He continued, "The entire cosmology field is based on the assumption that everything looks the same in every direction, everywhere. If there's a primordial field … things are not supposed to look the same in every direction anymore."

If such fields are real, the dispute might not only cease, but the true Hubble constant could be revealed. That constant is crucial for understanding the way the universe formed and what it will turn into, and could even someday provide insight into dark matter

To reach the potentially groundbreaking finding, the researchers started, almost as a formality, with an attempt to rule out the possibility of primordial black holes. To their surprise, they found that if a primordial magnetic field is at or above a certain threshold of strength, it survives — even if there are non-primordial fields competing with it. 

"There is this assumption that everybody has about magnetic fields — they're potentially not true — but nobody really wants to talk about it, because it's just too hard," Martin-Alvarez said. "So, we just tried to like point the finger and say, 'It's actually this problem, here!'"

He also relayed that while many primordial magnetic fields are likely so weak that they can evade any type of detection, the strongest are strong enough to bend the way gravity collapses, for example.

The other type of magnetic field is the exact opposite of a primordial one: It's formed after the universe's creation. A starting point for such a field is from a star's supernova, or explosion. For instance, the sun appears stringy because its particles follow the fields.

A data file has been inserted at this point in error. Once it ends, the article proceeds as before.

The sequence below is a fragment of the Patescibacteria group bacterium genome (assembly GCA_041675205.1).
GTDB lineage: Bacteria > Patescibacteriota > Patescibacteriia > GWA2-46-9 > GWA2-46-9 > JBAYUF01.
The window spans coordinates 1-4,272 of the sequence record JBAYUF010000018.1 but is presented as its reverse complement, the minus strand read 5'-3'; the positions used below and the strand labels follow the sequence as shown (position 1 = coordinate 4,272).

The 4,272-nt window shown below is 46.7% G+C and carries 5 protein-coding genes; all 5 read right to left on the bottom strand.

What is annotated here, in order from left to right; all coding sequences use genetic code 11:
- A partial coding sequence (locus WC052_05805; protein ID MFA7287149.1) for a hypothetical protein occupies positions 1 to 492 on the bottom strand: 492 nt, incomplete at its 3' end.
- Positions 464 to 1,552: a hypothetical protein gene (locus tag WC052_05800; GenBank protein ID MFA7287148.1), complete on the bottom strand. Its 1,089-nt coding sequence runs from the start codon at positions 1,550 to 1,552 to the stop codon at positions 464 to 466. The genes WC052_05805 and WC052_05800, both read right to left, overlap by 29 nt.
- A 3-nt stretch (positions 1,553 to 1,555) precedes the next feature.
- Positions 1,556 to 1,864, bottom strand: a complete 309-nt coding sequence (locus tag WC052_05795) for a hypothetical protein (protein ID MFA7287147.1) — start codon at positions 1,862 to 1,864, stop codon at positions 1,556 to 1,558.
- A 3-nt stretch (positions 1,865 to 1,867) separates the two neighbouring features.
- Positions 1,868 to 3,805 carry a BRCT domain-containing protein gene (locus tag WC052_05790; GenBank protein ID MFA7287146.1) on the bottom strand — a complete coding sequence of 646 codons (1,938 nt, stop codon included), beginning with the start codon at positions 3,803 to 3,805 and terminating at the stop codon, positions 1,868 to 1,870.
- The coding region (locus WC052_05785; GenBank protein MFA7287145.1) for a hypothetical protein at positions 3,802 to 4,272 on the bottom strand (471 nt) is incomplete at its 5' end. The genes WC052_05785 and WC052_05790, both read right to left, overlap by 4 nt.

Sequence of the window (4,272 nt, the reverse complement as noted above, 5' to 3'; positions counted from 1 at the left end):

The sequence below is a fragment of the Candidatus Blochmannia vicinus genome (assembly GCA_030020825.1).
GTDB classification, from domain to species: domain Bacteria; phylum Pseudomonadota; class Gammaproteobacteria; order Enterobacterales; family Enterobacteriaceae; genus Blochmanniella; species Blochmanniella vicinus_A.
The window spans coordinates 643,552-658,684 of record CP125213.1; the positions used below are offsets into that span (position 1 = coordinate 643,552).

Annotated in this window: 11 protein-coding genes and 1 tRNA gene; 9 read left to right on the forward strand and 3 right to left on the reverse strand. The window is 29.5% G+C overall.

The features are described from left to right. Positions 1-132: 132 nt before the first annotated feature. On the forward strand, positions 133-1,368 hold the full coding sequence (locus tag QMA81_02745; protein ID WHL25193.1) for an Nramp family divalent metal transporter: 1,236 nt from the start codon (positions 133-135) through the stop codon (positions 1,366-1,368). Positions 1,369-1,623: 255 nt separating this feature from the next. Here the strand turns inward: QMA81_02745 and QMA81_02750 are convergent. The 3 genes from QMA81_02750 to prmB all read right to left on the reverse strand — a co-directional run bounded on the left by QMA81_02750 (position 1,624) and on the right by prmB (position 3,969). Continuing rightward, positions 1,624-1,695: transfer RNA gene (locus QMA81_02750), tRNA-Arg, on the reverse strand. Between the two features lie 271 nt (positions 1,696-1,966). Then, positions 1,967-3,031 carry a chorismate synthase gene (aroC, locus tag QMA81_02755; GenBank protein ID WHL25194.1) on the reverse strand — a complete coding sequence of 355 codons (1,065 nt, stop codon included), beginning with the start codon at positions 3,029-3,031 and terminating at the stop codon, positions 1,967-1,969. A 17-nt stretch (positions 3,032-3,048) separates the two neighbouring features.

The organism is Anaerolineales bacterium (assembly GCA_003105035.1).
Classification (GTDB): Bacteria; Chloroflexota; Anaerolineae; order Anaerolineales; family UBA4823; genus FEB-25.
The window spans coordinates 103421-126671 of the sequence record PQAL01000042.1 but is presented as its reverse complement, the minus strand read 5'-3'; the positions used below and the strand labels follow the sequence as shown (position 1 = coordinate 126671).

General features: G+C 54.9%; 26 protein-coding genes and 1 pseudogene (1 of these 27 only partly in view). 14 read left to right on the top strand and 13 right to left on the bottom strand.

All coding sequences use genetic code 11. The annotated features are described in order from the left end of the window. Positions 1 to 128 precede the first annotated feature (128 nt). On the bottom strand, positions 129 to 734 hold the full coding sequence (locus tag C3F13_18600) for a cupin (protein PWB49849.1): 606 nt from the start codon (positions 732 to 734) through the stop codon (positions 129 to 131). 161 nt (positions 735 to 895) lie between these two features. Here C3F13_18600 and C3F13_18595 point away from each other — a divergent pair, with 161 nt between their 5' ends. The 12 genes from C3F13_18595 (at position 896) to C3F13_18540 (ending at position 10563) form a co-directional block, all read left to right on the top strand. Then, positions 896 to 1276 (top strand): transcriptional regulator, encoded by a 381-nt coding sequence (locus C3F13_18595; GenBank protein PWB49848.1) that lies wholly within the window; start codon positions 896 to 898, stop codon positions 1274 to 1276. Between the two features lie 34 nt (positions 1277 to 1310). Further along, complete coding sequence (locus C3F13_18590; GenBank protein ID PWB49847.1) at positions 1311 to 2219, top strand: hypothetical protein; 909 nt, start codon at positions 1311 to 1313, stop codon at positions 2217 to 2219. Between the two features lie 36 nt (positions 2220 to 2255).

"When you blow up a star with a supernova, all the magnetic fields have to go somewhere — and it goes into your galaxy," Martin-Alvarez explained.

Supernova-based fields are inevitable, as stars eventually have to collapse, but the team dissected the differences between that type and primordial ones. They hope the parameters can help inform cosmologists in search of the fields.

"At the moment," Martin-Alvarez said, "It's still the theoreticians' kind of work to tell the observers, 'This is the signature associated with each side.'"

The fields' fingerprints included how spatially different they are, where in space they should reside, the heat that likely surrounds them and how many chemical elements they're associated with, among other things. 

Standing in solidarity with those who promote the understanding of magnetic fields' role in the universe's expansion, Martin-Alvarez highlighted a need to address them. 

For "many of the questions that we're trying to solve," he said, "using the same hammer on the same nail, just hitting it harder, is not going to solve these things."

The paper, "Unraveling the origin of magnetic fields in galaxies," published April 9 in Monthly Notices of the Royal Astronomical Society, was authored by Sergio Martin-Alvarez and Debora Sijacki, University of Cambridge; and Harley Katz, Julien Devriendt and Adrianne Slyz, University of Oxford.